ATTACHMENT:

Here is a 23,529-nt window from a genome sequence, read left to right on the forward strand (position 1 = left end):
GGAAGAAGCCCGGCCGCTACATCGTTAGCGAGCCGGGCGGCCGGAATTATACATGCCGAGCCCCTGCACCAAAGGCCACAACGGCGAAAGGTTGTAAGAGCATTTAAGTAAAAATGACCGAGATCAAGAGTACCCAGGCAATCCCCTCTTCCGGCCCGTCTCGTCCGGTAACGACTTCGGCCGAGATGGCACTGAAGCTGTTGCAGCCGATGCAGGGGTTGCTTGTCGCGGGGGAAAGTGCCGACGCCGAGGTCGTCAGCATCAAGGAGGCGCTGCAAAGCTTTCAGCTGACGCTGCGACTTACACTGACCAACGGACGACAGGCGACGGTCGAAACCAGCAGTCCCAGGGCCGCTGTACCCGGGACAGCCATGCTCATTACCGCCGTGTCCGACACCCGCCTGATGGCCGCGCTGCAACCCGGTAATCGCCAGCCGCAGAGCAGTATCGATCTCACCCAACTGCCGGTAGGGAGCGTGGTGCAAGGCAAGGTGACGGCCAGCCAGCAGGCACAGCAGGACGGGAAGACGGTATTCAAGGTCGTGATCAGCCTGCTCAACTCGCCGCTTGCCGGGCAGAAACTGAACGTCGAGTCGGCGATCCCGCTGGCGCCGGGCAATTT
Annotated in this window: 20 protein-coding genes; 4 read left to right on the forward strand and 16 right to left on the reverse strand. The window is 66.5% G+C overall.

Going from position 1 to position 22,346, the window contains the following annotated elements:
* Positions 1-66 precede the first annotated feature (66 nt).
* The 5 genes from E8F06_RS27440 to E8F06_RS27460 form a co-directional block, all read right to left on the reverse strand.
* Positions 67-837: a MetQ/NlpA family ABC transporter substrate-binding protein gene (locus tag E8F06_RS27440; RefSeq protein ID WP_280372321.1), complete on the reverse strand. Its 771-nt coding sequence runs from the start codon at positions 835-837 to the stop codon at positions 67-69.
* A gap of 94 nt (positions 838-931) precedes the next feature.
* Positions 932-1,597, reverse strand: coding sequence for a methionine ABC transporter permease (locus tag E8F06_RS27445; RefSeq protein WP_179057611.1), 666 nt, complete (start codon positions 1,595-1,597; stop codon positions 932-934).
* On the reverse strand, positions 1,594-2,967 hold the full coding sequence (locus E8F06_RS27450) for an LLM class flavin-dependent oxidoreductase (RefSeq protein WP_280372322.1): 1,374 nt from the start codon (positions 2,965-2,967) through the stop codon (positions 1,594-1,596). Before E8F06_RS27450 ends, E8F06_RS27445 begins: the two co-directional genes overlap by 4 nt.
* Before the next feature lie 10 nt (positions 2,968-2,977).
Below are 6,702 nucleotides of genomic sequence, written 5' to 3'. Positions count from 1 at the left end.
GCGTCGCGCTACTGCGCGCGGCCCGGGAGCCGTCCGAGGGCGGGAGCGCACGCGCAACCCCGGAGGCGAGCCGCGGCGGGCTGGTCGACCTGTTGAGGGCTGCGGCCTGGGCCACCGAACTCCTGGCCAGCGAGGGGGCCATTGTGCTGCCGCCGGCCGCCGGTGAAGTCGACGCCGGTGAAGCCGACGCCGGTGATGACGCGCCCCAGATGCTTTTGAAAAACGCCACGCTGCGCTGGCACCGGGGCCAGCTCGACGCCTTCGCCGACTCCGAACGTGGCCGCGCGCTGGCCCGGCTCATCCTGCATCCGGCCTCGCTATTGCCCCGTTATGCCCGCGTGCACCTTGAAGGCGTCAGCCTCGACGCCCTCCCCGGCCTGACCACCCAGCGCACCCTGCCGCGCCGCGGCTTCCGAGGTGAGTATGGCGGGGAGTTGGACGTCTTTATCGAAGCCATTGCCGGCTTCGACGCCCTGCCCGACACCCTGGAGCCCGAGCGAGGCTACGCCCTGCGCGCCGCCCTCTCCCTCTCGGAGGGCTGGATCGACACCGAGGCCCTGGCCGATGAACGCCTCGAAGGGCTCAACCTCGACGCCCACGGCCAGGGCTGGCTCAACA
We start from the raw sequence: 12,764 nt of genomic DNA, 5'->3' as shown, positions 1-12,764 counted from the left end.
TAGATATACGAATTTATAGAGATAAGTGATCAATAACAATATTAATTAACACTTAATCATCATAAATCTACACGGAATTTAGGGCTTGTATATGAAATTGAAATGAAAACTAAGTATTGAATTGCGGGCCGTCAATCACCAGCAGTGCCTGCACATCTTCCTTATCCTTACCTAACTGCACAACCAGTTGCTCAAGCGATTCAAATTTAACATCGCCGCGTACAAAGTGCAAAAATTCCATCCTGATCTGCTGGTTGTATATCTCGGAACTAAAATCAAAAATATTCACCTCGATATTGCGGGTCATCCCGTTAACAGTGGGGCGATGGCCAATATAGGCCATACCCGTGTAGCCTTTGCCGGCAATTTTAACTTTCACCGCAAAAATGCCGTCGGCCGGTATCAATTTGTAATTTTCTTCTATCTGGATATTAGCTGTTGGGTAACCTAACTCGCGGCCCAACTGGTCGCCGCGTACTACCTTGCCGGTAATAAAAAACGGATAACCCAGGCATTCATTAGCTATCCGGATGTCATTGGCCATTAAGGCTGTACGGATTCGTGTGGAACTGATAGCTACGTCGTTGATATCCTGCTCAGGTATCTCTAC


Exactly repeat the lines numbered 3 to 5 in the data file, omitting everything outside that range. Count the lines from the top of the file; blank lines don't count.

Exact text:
Annotated in this window: 20 protein-coding genes; 4 read left to right on the forward strand and 16 right to left on the reverse strand. The window is 66.5% G+C overall.

Going from position 1 to position 22,346, the window contains the following annotated elements:
* Positions 1-66 precede the first annotated feature (66 nt).